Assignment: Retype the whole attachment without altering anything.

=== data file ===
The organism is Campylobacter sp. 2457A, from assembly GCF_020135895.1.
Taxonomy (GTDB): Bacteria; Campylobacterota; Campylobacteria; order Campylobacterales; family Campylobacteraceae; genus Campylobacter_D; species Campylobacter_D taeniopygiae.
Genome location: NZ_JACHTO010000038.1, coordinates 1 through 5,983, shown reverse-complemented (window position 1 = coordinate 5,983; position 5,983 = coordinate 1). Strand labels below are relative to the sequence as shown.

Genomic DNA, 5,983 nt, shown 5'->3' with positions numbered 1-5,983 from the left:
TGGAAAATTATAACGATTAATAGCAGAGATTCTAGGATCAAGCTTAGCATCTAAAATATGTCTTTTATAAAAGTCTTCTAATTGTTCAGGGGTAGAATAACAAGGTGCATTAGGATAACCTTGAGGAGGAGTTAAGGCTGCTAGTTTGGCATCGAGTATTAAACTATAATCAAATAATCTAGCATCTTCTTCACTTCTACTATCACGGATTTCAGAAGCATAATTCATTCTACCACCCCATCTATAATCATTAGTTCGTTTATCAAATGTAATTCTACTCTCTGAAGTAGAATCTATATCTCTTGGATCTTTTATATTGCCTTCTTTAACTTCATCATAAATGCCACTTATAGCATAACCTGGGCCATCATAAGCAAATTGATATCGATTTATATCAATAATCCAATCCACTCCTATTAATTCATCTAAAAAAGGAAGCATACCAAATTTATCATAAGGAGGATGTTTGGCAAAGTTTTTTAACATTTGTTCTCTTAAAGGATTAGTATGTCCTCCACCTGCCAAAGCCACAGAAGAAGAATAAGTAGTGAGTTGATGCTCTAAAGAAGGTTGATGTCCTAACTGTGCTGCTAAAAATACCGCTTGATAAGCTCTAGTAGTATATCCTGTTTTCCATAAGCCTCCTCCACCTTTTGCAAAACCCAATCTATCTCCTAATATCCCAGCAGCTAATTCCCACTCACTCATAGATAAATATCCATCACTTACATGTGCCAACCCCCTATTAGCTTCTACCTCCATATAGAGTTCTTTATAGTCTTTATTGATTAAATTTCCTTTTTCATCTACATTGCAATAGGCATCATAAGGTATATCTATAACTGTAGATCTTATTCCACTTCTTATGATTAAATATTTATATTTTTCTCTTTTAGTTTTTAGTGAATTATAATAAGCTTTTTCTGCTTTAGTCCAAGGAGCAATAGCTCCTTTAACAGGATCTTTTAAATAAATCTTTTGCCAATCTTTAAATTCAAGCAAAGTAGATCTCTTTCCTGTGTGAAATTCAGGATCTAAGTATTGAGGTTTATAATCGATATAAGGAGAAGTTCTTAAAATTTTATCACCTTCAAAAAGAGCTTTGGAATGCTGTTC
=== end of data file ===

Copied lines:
The organism is Campylobacter sp. 2457A, from assembly GCF_020135895.1.
Taxonomy (GTDB): Bacteria; Campylobacterota; Campylobacteria; order Campylobacterales; family Campylobacteraceae; genus Campylobacter_D; species Campylobacter_D taeniopygiae.
Genome location: NZ_JACHTO010000038.1, coordinates 1 through 5,983, shown reverse-complemented (window position 1 = coordinate 5,983; position 5,983 = coordinate 1). Strand labels below are relative to the sequence as shown.

Genomic DNA, 5,983 nt, shown 5'->3' with positions numbered 1-5,983 from the left:
TGGAAAATTATAACGATTAATAGCAGAGATTCTAGGATCAAGCTTAGCATCTAAAATATGTCTTTTATAAAAGTCTTCTAATTGTTCAGGGGTAGAATAACAAGGTGCATTAGGATAACCTTGAGGAGGAGTTAAGGCTGCTAGTTTGGCATCGAGTATTAAACTATAATCAAATAATCTAGCATCTTCTTCACTTCTACTATCACGGATTTCAGAAGCATAATTCATTCTACCACCCCATCTATAATCATTAGTTCGTTTATCAAATGTAATTCTACTCTCTGAAGTAGAATCTATATCTCTTGGATCTTTTATATTGCCTTCTTTAACTTCATCATAAATGCCACTTATAGCATAACCTGGGCCATCATAAGCAAATTGATATCGATTTATATCAATAATCCAATCCACTCCTATTAATTCATCTAAAAAAGGAAGCATACCAAATTTATCATAAGGAGGATGTTTGGCAAAGTTTTTTAACATTTGTTCTCTTAAAGGATTAGTATGTCCTCCACCTGCCAAAGCCACAGAAGAAGAATAAGTAGTGAGTTGATGCTCTAAAGAAGGTTGATGTCCTAACTGTGCTGCTAAAAATACCGCTTGATAAGCTCTAGTAGTATATCCTGTTTTCCATAAGCCTCCTCCACCTTTTGCAAAACCCAATCTATCTCCTAATATCCCAGCAGCTAATTCCCACTCACTCATAGATAAATATCCATCACTTACATGTGCCAACCCCCTATTAGCTTCTACCTCCATATAGAGTTCTTTATAGTCTTTATTGATTAAATTTCCTTTTTCATCTACATTGCAATAGGCATCATAAGGTATATCTATAACTGTAGATCTTATTCCACTTCTTATGATTAAATATTTATATTTTTCTCTTTTAGTTTTTAGTGAATTATAATAAGCTTTTTCTGCTTTAGTCCAAGGAGCAATAGCTCCTTTAACAGGATCTTTTAAATAAATCTTTTGCCAATCTTTAAATTCAAGCAAAGTAGATCTCTTTCCTGTGTGAAATTCAGGATCTAAGTATTGAGGTTTATAATCGATATAAGGAGAAGTTCTTAAAATTTTATCACCTTCAAAAAGAGCTTTGGAATGCTGTTC